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Jack Schaap preaching in 2010
Jack Hyles wouldn’t live to see Mulligan’s conviction. In 2001, he died of complications from heart surgery at age 74. There was no question who would succeed him: Hyles had been grooming his son-in-law Jack Schaap ever since his own son’s prospects had plummeted.
While Schaap was from a more prosperous family, in all important ways he was a virtual Hyles clone. And, says Kaifetz, “he got a hero’s welcome. When he walked out on the stage of those chapel services, you’ve never seen anything more over-the-top expressive—thousands waving the Bible in the air, screaming, shouting, whistling.”
In the beginning, Schaap’s preaching was standard Hyles: emotional denunciations of the flock for not doing enough to please God. Though the sermons “weren’t nearly as sexual in the beginning,” says Schaap’s former editor, “he was seductive. He charmed people in order to get them to do what he wanted them to do.”
As Schaap consolidated his grip on the congregation, says former church member Linda Gensaw, “he became more brazen—graphic sexual sermons to the point that I didn’t want to take my children.”
Tom Brennan, the Independent Baptist pastor in Chicago and former First Baptist member, agrees. “He was beyond the bounds of what was appropriate,” says Brennan. “His preaching had gotten so—I hesitate to use the word ‘pornographic.’ It was so vulgar sometimes that it was just a grief to my spirit.”
Challenging Schaap, Busby says, was not an option: “He had absolute power. He could destroy you.”
In fact, he nearly destroyed Busby’s marriage. After she and her husband hit a rocky patch, they turned to Schaap for counseling. At first, Busby says, “it really seemed like he wanted to help us.” But soon Schaap was requesting numerous sessions with Busby alone. “When he would counsel me,” she says, “he would be asking me these shocking questions about sex. I mean, absolutely, purely shocking. I would literally vomit before some of our meetings it got so bad.”
When the couple eventually left the church, Schaap turned on her, Busby says. “He got up in front of a staff meeting—in front of the whole staff—and shared all kinds of confidential stuff that never should have been shared. He told people to shun me.”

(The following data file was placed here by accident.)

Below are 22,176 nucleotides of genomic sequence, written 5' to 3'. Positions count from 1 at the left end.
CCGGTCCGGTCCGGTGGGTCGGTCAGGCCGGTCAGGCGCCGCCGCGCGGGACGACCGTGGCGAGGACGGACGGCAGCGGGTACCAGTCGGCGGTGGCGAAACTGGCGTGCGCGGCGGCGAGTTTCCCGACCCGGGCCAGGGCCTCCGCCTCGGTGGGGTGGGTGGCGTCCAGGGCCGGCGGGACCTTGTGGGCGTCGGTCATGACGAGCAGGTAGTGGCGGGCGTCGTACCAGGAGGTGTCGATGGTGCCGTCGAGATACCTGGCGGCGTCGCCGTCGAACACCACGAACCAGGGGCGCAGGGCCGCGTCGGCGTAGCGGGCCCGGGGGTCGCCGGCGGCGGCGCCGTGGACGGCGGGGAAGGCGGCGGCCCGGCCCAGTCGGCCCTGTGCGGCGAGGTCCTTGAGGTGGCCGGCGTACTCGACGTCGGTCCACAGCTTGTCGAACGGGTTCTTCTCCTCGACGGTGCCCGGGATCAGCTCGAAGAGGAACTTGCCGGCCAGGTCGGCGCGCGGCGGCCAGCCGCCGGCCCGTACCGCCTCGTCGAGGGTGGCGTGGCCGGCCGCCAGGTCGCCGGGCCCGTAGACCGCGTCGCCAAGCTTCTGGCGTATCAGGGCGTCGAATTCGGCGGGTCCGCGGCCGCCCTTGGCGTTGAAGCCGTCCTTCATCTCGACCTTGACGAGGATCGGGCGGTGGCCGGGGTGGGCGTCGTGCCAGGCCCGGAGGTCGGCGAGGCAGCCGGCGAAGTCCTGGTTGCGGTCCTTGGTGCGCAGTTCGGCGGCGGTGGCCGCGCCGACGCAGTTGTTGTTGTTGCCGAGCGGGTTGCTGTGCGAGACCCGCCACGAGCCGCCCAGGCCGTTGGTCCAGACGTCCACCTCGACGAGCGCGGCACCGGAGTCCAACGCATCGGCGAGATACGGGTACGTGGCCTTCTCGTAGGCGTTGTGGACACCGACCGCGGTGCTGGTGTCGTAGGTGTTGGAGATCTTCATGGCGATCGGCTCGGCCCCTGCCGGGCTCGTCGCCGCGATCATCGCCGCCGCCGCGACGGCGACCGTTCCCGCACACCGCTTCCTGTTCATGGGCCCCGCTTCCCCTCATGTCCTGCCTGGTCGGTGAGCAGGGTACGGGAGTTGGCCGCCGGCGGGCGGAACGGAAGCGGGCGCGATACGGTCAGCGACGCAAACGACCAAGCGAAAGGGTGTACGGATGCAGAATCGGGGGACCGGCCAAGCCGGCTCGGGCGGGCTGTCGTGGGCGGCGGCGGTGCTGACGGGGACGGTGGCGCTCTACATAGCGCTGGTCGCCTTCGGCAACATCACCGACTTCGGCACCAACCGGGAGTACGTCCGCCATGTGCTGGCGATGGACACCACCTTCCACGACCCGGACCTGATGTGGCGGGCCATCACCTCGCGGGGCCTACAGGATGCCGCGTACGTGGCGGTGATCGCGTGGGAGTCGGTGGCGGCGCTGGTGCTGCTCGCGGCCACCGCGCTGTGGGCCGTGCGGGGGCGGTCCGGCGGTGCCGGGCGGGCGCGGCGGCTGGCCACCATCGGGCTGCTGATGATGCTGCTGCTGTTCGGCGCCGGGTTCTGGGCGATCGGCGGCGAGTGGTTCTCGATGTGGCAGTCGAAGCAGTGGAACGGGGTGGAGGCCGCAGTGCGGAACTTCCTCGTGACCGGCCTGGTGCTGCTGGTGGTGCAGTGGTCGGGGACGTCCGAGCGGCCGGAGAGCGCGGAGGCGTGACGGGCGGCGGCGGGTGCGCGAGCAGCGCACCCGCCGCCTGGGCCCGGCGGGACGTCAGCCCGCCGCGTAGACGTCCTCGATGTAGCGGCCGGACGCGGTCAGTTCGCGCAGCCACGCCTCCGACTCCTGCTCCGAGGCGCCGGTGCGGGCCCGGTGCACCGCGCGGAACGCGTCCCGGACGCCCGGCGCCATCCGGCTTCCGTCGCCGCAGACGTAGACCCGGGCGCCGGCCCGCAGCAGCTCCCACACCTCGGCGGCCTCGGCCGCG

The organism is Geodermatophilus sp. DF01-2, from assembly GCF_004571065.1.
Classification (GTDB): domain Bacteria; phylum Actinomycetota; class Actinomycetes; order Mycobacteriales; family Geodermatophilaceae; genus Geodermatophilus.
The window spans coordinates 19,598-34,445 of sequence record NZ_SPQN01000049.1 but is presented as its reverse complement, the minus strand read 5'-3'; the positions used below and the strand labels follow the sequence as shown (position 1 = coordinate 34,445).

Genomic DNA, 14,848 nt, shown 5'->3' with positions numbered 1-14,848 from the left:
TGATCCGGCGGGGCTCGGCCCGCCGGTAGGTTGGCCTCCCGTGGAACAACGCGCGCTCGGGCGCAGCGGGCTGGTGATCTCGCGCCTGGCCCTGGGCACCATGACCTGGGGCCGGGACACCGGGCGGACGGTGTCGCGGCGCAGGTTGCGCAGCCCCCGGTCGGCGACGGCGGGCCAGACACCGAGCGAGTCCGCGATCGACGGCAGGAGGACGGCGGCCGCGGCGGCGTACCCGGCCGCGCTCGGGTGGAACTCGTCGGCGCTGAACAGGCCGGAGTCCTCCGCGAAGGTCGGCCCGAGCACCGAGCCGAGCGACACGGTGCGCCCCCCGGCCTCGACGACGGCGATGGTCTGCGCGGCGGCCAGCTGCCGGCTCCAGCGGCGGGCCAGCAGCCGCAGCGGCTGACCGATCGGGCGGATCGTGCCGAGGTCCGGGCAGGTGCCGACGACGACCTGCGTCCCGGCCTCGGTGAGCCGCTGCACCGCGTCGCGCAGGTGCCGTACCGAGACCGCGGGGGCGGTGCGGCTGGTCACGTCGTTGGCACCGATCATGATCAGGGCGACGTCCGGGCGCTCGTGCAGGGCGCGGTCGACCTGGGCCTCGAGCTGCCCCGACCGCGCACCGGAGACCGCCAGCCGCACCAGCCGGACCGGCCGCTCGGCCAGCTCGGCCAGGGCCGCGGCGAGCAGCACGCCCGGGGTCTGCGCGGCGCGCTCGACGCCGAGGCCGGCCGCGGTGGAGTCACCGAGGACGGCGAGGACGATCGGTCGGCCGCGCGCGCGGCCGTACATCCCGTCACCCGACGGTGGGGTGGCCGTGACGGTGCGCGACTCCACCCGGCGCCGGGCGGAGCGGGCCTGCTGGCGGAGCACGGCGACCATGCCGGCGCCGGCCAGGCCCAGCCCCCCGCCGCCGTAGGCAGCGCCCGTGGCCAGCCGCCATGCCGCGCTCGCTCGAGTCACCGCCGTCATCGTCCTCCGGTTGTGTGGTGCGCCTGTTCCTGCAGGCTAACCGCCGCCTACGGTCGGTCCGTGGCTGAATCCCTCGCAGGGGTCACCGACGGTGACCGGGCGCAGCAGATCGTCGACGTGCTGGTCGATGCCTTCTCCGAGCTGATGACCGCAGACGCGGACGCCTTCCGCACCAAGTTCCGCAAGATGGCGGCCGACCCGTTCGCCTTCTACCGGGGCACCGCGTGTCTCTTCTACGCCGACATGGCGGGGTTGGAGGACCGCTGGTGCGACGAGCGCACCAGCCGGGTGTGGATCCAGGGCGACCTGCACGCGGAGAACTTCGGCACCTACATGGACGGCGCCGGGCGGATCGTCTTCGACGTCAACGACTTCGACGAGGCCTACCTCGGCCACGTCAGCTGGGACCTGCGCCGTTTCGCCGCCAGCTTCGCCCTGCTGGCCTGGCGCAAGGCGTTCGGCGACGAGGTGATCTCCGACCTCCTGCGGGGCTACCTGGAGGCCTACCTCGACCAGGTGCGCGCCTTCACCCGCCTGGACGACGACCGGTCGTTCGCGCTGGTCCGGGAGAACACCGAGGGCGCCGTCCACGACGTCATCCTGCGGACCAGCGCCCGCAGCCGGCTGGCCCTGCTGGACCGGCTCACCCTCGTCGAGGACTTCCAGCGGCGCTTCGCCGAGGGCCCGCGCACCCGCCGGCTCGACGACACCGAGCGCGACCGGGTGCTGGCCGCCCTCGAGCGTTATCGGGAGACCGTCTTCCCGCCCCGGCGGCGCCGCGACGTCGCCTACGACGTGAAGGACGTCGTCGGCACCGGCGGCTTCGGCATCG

Leaving First Baptist was in Busby’s opinion like leaving a cult. “I’ve never been able to say the c-word—and anyone from the church who reads this will take great offense—but that’s what it was like.”
Busby is far from the only person to compare First Baptist to a cult. So does every expert and religion blogger tracking the church—and virtually every one of the dozens of victims and former church members—with whom I spoke. Including Linda Murphrey, Hyles’s daughter. “I believe First Baptist Church gradually evolved into a cult that was in complete idolatry of my father and, after his death, complete idolatry of Jack Schaap,” she says.
What makes a church a cult? I asked Rick Ross, whose nonprofit institute maintains an online archive of data on cults and controversial movements. (He says he is not familiar with the details of First Baptist.) Ross points to a landmark 1981 Harvard study on cult formation, which suggests that all cults, destructive or not, share three elements: an
absolute authoritarian leader who defines the group; a “thought program” that includes “control of the environment, control of information, and people subordinating themselves and their feelings to the demands of the leader”; and a lack of accountability for the head of the group.
Another common characteristic of cults, Ross says, is that they use shame and some sort of exploitation—financial, spiritual, or sexual—to exercise control. Members of a Bible-based group, for example, are made to believe that “it’s a sin of pride for you to think for yourself,” he says. “It’s your ego or a demon or Satan’s influence that causes you to doubt the edicts of the leadership.”
First Baptist members have long scoffed at cult comparisons. And Brennan says they have a point. “I emphatically and strongly disagree with those who would assert that the church is a cult,” he says. “There’s a world of difference between a cult of personality and a cult. I don’t care how controlling Jack Schaap was. I don’t care how overbearing he was. I don’t care how much he demanded personal loyalty. Nobody there ever drank Kool-Aid. It’s not even a valid comparison.”
Photograph: Kyle Telechan/The Times/APEdit Module